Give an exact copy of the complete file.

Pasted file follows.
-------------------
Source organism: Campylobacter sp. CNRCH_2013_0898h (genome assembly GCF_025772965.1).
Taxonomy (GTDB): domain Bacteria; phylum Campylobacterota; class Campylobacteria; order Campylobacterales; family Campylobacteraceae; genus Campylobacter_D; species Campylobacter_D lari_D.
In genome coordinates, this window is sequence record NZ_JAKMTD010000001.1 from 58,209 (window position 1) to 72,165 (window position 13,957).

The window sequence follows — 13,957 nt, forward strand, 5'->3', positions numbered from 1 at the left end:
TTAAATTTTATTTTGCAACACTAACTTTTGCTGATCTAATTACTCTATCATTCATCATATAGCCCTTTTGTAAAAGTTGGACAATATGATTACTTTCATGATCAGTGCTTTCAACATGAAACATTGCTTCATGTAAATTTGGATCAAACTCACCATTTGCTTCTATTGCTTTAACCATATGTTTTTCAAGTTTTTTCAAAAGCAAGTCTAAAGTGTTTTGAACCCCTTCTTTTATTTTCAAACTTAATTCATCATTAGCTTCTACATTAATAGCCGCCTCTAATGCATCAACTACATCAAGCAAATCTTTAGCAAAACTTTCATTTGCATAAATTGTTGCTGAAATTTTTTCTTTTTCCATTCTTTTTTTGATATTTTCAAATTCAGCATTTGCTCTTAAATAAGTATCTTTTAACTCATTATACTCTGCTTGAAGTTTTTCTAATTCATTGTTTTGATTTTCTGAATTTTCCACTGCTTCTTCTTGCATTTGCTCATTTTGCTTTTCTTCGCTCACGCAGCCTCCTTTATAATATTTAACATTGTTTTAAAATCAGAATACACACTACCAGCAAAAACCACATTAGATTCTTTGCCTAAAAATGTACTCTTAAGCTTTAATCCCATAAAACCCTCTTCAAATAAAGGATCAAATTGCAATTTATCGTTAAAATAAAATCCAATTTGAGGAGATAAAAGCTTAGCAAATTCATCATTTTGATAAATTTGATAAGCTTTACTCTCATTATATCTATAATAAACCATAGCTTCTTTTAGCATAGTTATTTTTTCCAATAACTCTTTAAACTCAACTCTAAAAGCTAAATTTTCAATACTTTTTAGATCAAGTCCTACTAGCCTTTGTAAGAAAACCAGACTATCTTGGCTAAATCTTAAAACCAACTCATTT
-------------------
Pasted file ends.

Source organism: Campylobacter sp. CNRCH_2013_0898h (genome assembly GCF_025772965.1).
Taxonomy (GTDB): domain Bacteria; phylum Campylobacterota; class Campylobacteria; order Campylobacterales; family Campylobacteraceae; genus Campylobacter_D; species Campylobacter_D lari_D.
In genome coordinates, this window is sequence record NZ_JAKMTD010000001.1 from 58,209 (window position 1) to 72,165 (window position 13,957).

The window sequence follows — 13,957 nt, forward strand, 5'->3', positions numbered from 1 at the left end:
TTAAATTTTATTTTGCAACACTAACTTTTGCTGATCTAATTACTCTATCATTCATCATATAGCCCTTTTGTAAAAGTTGGACAATATGATTACTTTCATGATCAGTGCTTTCAACATGAAACATTGCTTCATGTAAATTTGGATCAAACTCACCATTTGCTTCTATTGCTTTAACCATATGTTTTTCAAGTTTTTTCAAAAGCAAGTCTAAAGTGTTTTGAACCCCTTCTTTTATTTTCAAACTTAATTCATCATTAGCTTCTACATTAATAGCCGCCTCTAATGCATCAACTACATCAAGCAAATCTTTAGCAAAACTTTCATTTGCATAAATTGTTGCTGAAATTTTTTCTTTTTCCATTCTTTTTTTGATATTTTCAAATTCAGCATTTGCTCTTAAATAAGTATCTTTTAACTCATTATACTCTGCTTGAAGTTTTTCTAATTCATTGTTTTGATTTTCTGAATTTTCCACTGCTTCTTCTTGCATTTGCTCATTTTGCTTTTCTTCGCTCACGCAGCCTCCTTTATAATATTTAACATTGTTTTAAAATCAGAATACACACTACCAGCAAAAACCACATTAGATTCTTTGCCTAAAAATGTACTCTTAAGCTTTAATCCCATAAAACCCTCTTCAAATAAAGGATCAAATTGCAATTTATCGTTAAAATAAAATCCAATTTGAGGAGATAAAAGCTTAGCAAATTCATCATTTTGATAAATTTGATAAGCTTTACTCTCATTATATCTATAATAAACCATAGCTTCTTTTAGCATAGTTATTTTTTCCAATAACTCTTTAAACTCAACTCTAAAAGCTAAATTTTCAATACTTTTTAGATCAAGTCCTACTAGCCTTTGTAAGAAAACCAGACTATCTTGGCTAAATCTTAAAACCAACTCATTT